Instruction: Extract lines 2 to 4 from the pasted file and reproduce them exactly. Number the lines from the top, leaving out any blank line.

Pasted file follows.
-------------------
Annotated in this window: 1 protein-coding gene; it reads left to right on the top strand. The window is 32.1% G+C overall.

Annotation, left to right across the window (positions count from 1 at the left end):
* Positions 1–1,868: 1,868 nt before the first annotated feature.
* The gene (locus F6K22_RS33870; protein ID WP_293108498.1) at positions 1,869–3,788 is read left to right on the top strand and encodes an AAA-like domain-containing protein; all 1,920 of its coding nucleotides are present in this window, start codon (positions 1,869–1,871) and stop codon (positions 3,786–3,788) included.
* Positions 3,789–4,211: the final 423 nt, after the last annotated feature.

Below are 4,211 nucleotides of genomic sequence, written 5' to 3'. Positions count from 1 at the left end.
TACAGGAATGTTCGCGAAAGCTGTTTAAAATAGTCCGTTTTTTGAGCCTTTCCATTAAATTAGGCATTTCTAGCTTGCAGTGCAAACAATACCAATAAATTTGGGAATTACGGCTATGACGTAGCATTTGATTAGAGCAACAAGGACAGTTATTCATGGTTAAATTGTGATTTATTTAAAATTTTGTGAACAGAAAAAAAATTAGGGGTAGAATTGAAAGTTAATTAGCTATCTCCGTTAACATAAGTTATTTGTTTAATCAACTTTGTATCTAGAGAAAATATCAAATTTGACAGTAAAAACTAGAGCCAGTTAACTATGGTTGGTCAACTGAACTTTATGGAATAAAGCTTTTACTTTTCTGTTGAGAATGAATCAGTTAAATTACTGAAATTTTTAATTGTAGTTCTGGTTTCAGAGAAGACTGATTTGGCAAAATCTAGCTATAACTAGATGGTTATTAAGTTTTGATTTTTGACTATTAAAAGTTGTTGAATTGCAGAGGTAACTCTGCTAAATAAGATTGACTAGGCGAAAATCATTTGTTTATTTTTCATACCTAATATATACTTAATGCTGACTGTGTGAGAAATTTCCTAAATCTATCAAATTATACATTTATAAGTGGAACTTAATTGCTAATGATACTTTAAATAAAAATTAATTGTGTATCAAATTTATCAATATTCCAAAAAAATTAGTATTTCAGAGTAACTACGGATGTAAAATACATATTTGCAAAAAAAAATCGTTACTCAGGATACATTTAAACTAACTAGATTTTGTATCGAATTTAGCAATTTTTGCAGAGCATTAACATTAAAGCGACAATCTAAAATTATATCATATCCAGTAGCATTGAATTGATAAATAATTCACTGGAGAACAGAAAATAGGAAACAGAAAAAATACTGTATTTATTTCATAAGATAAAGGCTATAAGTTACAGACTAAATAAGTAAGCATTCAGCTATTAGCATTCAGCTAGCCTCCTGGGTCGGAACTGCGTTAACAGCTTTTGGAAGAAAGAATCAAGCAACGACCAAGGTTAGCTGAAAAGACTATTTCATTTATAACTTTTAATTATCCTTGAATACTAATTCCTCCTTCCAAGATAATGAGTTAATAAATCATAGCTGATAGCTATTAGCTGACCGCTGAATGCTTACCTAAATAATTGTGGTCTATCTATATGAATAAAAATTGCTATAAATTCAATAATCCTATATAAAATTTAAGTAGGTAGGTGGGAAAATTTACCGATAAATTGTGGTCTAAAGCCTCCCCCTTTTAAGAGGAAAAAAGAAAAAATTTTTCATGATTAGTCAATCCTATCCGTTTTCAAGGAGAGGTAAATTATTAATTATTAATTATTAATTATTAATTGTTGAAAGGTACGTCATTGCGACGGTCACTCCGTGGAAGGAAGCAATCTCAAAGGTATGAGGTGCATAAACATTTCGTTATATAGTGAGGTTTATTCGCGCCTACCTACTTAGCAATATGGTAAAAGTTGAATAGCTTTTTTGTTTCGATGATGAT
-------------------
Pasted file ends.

Annotation, left to right across the window (positions count from 1 at the left end):
* Positions 1–1,868: 1,868 nt before the first annotated feature.
* The gene (locus F6K22_RS33870; protein ID WP_293108498.1) at positions 1,869–3,788 is read left to right on the top strand and encodes an AAA-like domain-containing protein; all 1,920 of its coding nucleotides are present in this window, start codon (positions 1,869–1,871) and stop codon (positions 3,786–3,788) included.